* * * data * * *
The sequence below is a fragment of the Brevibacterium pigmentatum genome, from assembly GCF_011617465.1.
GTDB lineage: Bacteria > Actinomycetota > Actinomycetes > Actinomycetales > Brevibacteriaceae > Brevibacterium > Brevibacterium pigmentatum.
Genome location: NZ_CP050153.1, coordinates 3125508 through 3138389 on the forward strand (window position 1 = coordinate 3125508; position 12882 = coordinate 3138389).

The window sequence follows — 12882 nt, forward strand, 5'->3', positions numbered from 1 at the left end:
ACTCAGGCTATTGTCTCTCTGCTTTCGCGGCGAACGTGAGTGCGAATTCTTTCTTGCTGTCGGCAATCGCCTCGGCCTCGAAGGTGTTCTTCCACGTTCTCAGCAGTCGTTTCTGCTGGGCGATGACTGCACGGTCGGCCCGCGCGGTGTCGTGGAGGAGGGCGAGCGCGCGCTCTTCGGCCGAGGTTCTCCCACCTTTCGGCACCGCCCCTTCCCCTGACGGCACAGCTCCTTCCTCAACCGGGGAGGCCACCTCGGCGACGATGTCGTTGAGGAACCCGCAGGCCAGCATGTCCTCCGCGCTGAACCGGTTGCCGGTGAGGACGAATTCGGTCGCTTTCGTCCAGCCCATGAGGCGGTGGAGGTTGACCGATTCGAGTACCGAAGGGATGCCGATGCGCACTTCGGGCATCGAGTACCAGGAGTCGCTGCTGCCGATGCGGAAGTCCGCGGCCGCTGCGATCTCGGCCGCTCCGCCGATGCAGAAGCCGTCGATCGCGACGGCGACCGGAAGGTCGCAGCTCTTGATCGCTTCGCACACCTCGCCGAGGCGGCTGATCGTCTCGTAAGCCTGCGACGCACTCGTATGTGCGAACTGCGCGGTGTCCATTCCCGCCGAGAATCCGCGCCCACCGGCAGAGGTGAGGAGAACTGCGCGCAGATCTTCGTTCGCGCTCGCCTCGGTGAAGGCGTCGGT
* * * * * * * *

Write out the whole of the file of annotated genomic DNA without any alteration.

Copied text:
The sequence below is a fragment of the Brevibacterium pigmentatum genome, from assembly GCF_011617465.1.
GTDB lineage: Bacteria > Actinomycetota > Actinomycetes > Actinomycetales > Brevibacteriaceae > Brevibacterium > Brevibacterium pigmentatum.
Genome location: NZ_CP050153.1, coordinates 3125508 through 3138389 on the forward strand (window position 1 = coordinate 3125508; position 12882 = coordinate 3138389).

The window sequence follows — 12882 nt, forward strand, 5'->3', positions numbered from 1 at the left end:
ACTCAGGCTATTGTCTCTCTGCTTTCGCGGCGAACGTGAGTGCGAATTCTTTCTTGCTGTCGGCAATCGCCTCGGCCTCGAAGGTGTTCTTCCACGTTCTCAGCAGTCGTTTCTGCTGGGCGATGACTGCACGGTCGGCCCGCGCGGTGTCGTGGAGGAGGGCGAGCGCGCGCTCTTCGGCCGAGGTTCTCCCACCTTTCGGCACCGCCCCTTCCCCTGACGGCACAGCTCCTTCCTCAACCGGGGAGGCCACCTCGGCGACGATGTCGTTGAGGAACCCGCAGGCCAGCATGTCCTCCGCGCTGAACCGGTTGCCGGTGAGGACGAATTCGGTCGCTTTCGTCCAGCCCATGAGGCGGTGGAGGTTGACCGATTCGAGTACCGAAGGGATGCCGATGCGCACTTCGGGCATCGAGTACCAGGAGTCGCTGCTGCCGATGCGGAAGTCCGCGGCCGCTGCGATCTCGGCCGCTCCGCCGATGCAGAAGCCGTCGATCGCGACGGCGACCGGAAGGTCGCAGCTCTTGATCGCTTCGCACACCTCGCCGAGGCGGCTGATCGTCTCGTAAGCCTGCGACGCACTCGTATGTGCGAACTGCGCGGTGTCCATTCCCGCCGAGAATCCGCGCCCACCGGCAGAGGTGAGGAGAACTGCGCGCAGATCTTCGTTCGCGCTCGCCTCGGTGAAGGCGTCGGT